It’s easy to have the best intentions when it comes to changing behaviour – but sticking to it can be tough. Research has shown that across individuals, teams and companies, spending time figuring out values helps people establish what their purpose is. This, in turn, gives people meaning and generates wellness.
How do I change my behaviour?
The key is answering the question: “why”? Typically society’s focus on goal orientation is about identifying what needs to change, rather than why.
We might be successful in our goals only to figure out later in life that what we worked so hard for actually ends up feeling hollow and meaningless.
Motivation comes from the question “why”. If we know why we are doing something, we can frequently summon the strength to go through all sorts of difficulty. The next step is to take action based on one’s values.
How do I identify my values?
According to Dr. Russ Harris, a leader in the field of values-based behaviour and mindfulness, values can be thought of as how we want to behave on an ongoing basis, how we want to be remembered, and what qualities we want to bring to our lives and relationships.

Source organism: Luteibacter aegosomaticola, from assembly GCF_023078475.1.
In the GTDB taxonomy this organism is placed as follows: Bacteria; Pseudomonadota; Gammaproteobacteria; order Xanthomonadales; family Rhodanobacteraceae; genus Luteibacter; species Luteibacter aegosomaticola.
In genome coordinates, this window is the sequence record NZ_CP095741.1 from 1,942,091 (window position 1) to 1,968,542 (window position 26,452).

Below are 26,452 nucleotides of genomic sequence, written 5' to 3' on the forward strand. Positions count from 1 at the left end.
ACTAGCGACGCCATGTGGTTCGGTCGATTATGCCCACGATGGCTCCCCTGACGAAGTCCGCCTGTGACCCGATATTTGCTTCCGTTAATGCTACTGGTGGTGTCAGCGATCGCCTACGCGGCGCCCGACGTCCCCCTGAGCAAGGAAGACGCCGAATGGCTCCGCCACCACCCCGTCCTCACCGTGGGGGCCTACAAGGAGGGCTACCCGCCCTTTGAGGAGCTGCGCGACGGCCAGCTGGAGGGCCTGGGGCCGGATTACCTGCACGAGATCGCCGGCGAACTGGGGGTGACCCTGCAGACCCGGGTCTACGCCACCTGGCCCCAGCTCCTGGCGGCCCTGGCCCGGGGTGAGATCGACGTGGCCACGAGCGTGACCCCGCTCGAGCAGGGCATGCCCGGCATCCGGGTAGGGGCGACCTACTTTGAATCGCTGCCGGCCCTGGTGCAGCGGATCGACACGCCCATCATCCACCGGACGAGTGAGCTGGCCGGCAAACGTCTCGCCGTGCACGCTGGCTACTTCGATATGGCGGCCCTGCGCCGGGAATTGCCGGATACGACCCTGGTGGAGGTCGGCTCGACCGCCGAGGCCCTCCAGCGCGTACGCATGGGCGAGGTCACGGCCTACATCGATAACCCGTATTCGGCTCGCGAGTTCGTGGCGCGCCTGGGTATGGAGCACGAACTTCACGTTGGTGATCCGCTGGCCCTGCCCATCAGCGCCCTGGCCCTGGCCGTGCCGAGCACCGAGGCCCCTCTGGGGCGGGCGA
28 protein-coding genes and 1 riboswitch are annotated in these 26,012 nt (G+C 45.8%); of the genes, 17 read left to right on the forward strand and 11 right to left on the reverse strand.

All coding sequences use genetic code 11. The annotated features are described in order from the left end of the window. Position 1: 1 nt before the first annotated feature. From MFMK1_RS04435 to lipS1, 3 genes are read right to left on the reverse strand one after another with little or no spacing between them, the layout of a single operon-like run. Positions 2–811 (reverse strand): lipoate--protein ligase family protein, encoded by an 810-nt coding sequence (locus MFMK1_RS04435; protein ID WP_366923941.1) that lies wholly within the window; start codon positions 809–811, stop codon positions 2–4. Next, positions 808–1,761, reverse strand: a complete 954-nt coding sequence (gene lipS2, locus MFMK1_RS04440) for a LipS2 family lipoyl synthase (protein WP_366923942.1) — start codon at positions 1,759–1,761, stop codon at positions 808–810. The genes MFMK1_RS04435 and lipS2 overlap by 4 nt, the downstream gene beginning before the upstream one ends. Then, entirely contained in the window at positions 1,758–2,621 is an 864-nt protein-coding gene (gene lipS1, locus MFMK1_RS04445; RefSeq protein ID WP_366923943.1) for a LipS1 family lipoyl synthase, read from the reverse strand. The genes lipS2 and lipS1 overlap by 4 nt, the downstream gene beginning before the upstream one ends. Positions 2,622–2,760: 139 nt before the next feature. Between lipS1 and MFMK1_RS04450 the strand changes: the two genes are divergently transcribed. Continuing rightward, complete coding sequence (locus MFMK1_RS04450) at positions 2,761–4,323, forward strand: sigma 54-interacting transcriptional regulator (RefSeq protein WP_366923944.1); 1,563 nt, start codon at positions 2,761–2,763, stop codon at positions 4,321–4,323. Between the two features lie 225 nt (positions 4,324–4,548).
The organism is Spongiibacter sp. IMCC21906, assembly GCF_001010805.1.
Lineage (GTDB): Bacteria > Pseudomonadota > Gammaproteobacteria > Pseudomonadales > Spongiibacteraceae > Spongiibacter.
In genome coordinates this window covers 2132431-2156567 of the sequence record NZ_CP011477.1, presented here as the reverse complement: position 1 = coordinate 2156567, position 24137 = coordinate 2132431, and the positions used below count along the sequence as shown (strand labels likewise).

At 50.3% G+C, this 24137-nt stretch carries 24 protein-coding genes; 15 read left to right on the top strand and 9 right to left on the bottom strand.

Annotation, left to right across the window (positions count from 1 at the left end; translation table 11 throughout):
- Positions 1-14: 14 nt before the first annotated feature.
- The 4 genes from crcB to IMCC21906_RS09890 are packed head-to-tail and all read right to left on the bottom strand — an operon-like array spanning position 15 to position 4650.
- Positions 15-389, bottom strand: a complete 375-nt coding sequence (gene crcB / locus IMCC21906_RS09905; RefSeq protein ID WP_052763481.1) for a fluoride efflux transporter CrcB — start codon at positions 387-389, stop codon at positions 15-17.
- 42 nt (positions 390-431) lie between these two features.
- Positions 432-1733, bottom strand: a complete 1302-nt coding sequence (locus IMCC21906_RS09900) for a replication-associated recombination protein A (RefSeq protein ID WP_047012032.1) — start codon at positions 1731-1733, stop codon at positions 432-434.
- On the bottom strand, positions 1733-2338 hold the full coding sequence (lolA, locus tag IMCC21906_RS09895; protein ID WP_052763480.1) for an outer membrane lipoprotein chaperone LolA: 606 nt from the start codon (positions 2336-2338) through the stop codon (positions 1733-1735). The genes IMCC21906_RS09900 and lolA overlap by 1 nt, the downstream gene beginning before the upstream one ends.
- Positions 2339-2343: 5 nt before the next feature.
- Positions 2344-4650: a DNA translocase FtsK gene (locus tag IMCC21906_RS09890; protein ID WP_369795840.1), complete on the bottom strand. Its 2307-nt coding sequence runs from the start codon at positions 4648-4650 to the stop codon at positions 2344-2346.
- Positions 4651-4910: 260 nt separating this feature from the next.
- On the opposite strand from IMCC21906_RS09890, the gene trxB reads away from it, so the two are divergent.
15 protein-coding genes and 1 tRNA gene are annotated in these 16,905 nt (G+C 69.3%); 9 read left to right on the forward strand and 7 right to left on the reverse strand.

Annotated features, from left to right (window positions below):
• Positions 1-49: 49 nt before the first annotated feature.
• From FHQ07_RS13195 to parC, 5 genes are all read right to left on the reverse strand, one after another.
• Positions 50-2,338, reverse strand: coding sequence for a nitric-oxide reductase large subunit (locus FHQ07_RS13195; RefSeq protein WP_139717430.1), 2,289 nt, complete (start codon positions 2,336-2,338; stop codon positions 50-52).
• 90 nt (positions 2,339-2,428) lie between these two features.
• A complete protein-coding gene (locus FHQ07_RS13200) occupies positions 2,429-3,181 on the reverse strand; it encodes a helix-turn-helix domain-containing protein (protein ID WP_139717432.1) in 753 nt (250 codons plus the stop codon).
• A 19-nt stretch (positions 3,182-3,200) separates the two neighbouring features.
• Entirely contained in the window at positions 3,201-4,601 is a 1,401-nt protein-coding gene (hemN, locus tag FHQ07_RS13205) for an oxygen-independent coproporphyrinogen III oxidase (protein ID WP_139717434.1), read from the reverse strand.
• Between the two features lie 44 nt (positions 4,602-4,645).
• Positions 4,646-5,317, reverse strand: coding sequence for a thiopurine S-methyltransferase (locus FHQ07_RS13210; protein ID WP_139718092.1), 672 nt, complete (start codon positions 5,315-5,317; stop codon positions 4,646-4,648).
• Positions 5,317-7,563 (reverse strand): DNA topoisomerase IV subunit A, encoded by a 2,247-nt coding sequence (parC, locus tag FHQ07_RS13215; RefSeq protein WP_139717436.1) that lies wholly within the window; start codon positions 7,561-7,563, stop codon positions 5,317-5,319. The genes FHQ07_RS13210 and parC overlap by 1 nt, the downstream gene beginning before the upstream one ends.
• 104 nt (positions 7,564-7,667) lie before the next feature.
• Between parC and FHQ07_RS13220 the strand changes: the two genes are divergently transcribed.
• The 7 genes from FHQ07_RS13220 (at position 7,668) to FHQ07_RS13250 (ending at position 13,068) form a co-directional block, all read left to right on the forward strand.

What kind of parent do you want to be? What kind of friend? Will you be focused on caring and connection, or adventure and assertiveness?
Values can also be used in intimate relationships and even business. Again, the focus is how we behave and can guide where we invest our time and money and who we choose to spend time with.
- In order to do something you have to feel like it: this is incorrect because if values are clear from the outset, action follows – whether we feel like doing something or not.
- Motivation will be constant once you decide to do something: in actuality, motivation tends to wax and wane, and we must continue to remind ourselves why we are doing something, then recommit.
- If I’m motivated, it should come easily: simply visualising success is not enough to lead to goal attainment. What is more helpful is visualising obstacles in the path and how you might overcome them.
In an area of life, whether we succeed or fail in reaching our goals, we can act according to our values – and therefore act meaningfully. This can lessen the blow of not achieving our goals.
In an ideal world we would be using both values and goals as motivators: values for the big picture and goals to narrow down specific targets.
Harris offers the final word on motivation: “If you want to break any self-defeating habit or any type of behavioural pattern that is destructive to yourself or others, you need some inspiration and you need some motivation; your values will give you both.”